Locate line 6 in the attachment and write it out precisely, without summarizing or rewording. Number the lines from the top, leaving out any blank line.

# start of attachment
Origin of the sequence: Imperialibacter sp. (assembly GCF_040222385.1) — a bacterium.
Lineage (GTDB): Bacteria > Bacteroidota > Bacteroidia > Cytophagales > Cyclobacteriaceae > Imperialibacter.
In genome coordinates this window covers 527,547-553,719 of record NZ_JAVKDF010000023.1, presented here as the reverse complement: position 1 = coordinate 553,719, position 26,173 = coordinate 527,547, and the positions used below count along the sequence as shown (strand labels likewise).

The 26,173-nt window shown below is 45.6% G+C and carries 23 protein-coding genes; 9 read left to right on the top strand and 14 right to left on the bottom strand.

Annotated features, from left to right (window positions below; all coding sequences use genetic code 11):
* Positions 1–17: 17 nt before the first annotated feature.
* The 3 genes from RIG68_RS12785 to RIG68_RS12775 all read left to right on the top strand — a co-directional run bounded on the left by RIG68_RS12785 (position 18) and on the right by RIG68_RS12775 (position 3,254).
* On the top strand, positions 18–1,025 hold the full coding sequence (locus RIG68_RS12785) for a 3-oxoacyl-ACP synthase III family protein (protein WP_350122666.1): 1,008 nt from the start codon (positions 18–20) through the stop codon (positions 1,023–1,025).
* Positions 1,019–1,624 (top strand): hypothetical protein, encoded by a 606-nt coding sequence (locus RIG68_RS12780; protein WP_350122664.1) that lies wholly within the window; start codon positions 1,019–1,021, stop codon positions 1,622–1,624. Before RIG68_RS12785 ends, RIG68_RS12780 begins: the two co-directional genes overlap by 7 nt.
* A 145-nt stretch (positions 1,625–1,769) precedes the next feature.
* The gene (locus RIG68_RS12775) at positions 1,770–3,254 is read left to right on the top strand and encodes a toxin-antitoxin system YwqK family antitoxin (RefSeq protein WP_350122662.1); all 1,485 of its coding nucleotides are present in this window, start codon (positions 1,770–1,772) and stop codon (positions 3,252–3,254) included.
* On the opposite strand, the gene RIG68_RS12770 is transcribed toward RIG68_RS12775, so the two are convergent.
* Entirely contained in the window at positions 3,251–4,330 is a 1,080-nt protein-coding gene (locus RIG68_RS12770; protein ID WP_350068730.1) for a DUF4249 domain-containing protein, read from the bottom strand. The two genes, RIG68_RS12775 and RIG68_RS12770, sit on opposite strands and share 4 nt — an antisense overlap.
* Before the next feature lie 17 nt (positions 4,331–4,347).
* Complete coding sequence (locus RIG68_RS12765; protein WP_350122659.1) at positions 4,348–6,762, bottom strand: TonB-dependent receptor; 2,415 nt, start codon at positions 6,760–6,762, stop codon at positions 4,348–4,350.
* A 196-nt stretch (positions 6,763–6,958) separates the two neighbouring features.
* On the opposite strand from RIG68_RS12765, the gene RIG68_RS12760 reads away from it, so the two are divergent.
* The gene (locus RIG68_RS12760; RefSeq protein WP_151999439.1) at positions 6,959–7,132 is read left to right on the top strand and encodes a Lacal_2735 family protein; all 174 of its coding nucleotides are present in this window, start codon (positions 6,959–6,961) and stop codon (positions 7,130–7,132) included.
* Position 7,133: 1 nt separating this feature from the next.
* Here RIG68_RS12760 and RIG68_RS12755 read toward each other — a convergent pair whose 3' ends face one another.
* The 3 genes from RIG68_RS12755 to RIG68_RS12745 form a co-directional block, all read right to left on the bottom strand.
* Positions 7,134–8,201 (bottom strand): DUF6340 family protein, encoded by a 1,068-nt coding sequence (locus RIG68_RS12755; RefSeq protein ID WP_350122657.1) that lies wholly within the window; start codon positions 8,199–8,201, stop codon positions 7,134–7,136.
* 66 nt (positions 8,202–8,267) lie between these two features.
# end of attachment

* Positions 1–17: 17 nt before the first annotated feature.